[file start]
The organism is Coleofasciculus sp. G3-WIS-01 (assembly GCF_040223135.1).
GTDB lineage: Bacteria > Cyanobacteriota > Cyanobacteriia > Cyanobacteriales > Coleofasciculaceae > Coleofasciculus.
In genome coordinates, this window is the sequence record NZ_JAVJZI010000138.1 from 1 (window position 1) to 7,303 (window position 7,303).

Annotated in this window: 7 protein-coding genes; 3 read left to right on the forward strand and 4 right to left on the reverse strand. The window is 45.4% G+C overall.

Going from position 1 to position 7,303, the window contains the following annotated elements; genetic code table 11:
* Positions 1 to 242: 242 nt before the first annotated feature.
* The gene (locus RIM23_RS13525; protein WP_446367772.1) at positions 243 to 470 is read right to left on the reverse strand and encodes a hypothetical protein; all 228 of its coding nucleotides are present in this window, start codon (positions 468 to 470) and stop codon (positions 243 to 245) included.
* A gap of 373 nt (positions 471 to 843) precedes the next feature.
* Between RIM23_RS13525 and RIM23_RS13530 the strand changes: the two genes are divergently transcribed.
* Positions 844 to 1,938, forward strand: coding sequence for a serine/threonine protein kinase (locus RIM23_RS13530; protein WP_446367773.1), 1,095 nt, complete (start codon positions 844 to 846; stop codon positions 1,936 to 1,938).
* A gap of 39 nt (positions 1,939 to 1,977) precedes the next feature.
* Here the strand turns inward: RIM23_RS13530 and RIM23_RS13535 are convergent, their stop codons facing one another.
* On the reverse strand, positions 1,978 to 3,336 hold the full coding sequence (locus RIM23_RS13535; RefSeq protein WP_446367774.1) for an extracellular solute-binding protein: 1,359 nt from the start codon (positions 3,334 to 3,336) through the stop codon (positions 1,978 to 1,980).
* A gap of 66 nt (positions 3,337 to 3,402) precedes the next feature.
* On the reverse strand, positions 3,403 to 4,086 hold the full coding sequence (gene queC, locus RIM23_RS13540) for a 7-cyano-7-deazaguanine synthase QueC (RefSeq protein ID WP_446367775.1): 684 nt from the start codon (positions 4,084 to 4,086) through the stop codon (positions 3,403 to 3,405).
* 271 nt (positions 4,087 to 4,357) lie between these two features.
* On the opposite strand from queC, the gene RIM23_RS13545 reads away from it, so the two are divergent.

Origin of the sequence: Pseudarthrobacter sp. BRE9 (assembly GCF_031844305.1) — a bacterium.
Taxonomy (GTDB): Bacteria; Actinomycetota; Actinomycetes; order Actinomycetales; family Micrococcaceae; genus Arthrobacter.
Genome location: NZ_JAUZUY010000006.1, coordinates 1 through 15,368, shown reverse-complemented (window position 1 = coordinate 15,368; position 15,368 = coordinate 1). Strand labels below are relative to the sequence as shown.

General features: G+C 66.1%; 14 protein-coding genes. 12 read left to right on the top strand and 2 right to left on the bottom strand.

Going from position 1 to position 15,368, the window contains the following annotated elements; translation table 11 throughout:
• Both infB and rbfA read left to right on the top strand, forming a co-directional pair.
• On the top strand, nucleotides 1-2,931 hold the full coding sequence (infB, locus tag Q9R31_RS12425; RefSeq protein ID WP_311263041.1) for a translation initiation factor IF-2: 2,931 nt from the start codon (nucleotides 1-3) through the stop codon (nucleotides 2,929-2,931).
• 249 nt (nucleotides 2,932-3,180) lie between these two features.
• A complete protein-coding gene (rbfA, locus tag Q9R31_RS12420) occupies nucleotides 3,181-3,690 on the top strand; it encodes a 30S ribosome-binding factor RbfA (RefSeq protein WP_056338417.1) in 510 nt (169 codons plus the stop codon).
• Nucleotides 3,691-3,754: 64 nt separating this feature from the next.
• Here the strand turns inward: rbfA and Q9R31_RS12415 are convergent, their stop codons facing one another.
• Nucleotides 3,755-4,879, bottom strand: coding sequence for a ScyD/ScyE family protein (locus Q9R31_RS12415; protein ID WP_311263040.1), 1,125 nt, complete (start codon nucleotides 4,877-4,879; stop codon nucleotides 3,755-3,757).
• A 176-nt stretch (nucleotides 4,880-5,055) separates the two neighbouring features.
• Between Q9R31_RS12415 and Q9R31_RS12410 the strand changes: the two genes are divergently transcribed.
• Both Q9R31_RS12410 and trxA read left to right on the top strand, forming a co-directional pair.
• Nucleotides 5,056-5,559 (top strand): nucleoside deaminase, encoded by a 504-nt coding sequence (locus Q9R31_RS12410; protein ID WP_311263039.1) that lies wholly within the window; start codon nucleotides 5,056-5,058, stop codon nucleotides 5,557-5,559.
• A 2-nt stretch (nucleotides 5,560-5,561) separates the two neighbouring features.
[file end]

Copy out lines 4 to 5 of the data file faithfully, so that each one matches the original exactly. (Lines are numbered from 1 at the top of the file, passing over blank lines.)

Annotated in this window: 7 protein-coding genes; 3 read left to right on the forward strand and 4 right to left on the reverse strand. The window is 45.4% G+C overall.

Going from position 1 to position 7,303, the window contains the following annotated elements; genetic code table 11: